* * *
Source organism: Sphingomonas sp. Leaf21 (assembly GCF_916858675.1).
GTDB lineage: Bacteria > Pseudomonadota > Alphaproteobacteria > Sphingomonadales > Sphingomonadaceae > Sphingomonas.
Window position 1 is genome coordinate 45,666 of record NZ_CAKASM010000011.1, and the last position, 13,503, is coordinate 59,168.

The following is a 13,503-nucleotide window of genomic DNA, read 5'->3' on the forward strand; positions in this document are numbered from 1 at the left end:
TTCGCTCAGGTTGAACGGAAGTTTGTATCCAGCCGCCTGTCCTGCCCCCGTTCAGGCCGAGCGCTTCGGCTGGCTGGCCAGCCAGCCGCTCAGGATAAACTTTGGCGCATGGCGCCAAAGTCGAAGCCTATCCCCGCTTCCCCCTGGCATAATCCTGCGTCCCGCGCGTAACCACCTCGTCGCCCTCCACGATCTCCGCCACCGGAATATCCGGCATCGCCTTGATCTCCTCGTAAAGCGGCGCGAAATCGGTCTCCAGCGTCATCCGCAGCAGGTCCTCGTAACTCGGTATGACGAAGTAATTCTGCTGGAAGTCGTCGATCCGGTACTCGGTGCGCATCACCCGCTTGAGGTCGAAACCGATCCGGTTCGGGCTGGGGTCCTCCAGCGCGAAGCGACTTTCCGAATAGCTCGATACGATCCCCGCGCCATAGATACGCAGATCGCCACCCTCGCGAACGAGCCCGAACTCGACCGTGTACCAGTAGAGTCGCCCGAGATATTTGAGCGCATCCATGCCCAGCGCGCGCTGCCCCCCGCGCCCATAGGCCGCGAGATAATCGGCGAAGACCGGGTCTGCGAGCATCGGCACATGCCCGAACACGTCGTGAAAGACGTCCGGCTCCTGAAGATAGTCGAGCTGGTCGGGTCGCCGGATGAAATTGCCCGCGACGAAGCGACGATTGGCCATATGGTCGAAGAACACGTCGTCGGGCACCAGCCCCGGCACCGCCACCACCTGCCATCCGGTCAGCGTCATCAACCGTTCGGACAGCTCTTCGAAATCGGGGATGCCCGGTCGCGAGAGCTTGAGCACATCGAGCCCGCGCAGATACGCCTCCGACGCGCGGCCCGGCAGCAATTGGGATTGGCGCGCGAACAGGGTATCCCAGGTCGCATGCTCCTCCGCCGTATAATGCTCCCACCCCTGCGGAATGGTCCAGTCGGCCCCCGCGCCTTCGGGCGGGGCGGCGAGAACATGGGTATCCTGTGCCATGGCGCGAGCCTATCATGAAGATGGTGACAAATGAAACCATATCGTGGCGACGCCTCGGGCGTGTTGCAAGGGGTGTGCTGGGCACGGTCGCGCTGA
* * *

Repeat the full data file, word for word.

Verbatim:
Source organism: Sphingomonas sp. Leaf21 (assembly GCF_916858675.1).
GTDB lineage: Bacteria > Pseudomonadota > Alphaproteobacteria > Sphingomonadales > Sphingomonadaceae > Sphingomonas.
Window position 1 is genome coordinate 45,666 of record NZ_CAKASM010000011.1, and the last position, 13,503, is coordinate 59,168.

The following is a 13,503-nucleotide window of genomic DNA, read 5'->3' on the forward strand; positions in this document are numbered from 1 at the left end:
TTCGCTCAGGTTGAACGGAAGTTTGTATCCAGCCGCCTGTCCTGCCCCCGTTCAGGCCGAGCGCTTCGGCTGGCTGGCCAGCCAGCCGCTCAGGATAAACTTTGGCGCATGGCGCCAAAGTCGAAGCCTATCCCCGCTTCCCCCTGGCATAATCCTGCGTCCCGCGCGTAACCACCTCGTCGCCCTCCACGATCTCCGCCACCGGAATATCCGGCATCGCCTTGATCTCCTCGTAAAGCGGCGCGAAATCGGTCTCCAGCGTCATCCGCAGCAGGTCCTCGTAACTCGGTATGACGAAGTAATTCTGCTGGAAGTCGTCGATCCGGTACTCGGTGCGCATCACCCGCTTGAGGTCGAAACCGATCCGGTTCGGGCTGGGGTCCTCCAGCGCGAAGCGACTTTCCGAATAGCTCGATACGATCCCCGCGCCATAGATACGCAGATCGCCACCCTCGCGAACGAGCCCGAACTCGACCGTGTACCAGTAGAGTCGCCCGAGATATTTGAGCGCATCCATGCCCAGCGCGCGCTGCCCCCCGCGCCCATAGGCCGCGAGATAATCGGCGAAGACCGGGTCTGCGAGCATCGGCACATGCCCGAACACGTCGTGAAAGACGTCCGGCTCCTGAAGATAGTCGAGCTGGTCGGGTCGCCGGATGAAATTGCCCGCGACGAAGCGACGATTGGCCATATGGTCGAAGAACACGTCGTCGGGCACCAGCCCCGGCACCGCCACCACCTGCCATCCGGTCAGCGTCATCAACCGTTCGGACAGCTCTTCGAAATCGGGGATGCCCGGTCGCGAGAGCTTGAGCACATCGAGCCCGCGCAGATACGCCTCCGACGCGCGGCCCGGCAGCAATTGGGATTGGCGCGCGAACAGGGTATCCCAGGTCGCATGCTCCTCCGCCGTATAATGCTCCCACCCCTGCGGAATGGTCCAGTCGGCCCCCGCGCCTTCGGGCGGGGCGGCGAGAACATGGGTATCCTGTGCCATGGCGCGAGCCTATCATGAAGATGGTGACAAATGAAACCATATCGTGGCGACGCCTCGGGCGTGTTGCAAGGGGTGTGCTGGGCACGGTCGCGCTGA